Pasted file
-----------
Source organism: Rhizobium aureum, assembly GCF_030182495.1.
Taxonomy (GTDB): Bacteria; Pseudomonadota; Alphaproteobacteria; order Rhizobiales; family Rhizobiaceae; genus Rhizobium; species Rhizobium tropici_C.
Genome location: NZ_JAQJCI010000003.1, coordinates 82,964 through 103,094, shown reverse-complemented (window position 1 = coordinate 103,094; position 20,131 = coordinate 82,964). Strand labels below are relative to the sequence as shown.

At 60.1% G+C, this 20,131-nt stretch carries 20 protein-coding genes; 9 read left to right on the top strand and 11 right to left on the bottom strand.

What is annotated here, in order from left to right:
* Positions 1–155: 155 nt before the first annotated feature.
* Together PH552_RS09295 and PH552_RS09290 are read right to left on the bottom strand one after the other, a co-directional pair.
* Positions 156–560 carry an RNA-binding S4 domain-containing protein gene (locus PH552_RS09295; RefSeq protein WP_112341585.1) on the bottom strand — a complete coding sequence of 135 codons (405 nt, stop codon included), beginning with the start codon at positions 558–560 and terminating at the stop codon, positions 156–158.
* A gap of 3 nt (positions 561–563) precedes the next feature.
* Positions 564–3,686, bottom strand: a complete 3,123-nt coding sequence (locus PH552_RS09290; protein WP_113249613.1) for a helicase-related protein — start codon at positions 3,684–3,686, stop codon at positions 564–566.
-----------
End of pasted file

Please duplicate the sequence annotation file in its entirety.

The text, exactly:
Source organism: Rhizobium aureum, assembly GCF_030182495.1.
Taxonomy (GTDB): Bacteria; Pseudomonadota; Alphaproteobacteria; order Rhizobiales; family Rhizobiaceae; genus Rhizobium; species Rhizobium tropici_C.
Genome location: NZ_JAQJCI010000003.1, coordinates 82,964 through 103,094, shown reverse-complemented (window position 1 = coordinate 103,094; position 20,131 = coordinate 82,964). Strand labels below are relative to the sequence as shown.

At 60.1% G+C, this 20,131-nt stretch carries 20 protein-coding genes; 9 read left to right on the top strand and 11 right to left on the bottom strand.

What is annotated here, in order from left to right:
* Positions 1–155: 155 nt before the first annotated feature.
* Together PH552_RS09295 and PH552_RS09290 are read right to left on the bottom strand one after the other, a co-directional pair.
* Positions 156–560 carry an RNA-binding S4 domain-containing protein gene (locus PH552_RS09295; RefSeq protein WP_112341585.1) on the bottom strand — a complete coding sequence of 135 codons (405 nt, stop codon included), beginning with the start codon at positions 558–560 and terminating at the stop codon, positions 156–158.
* A gap of 3 nt (positions 561–563) precedes the next feature.
* Positions 564–3,686, bottom strand: a complete 3,123-nt coding sequence (locus PH552_RS09290; protein WP_113249613.1) for a helicase-related protein — start codon at positions 3,684–3,686, stop codon at positions 564–566.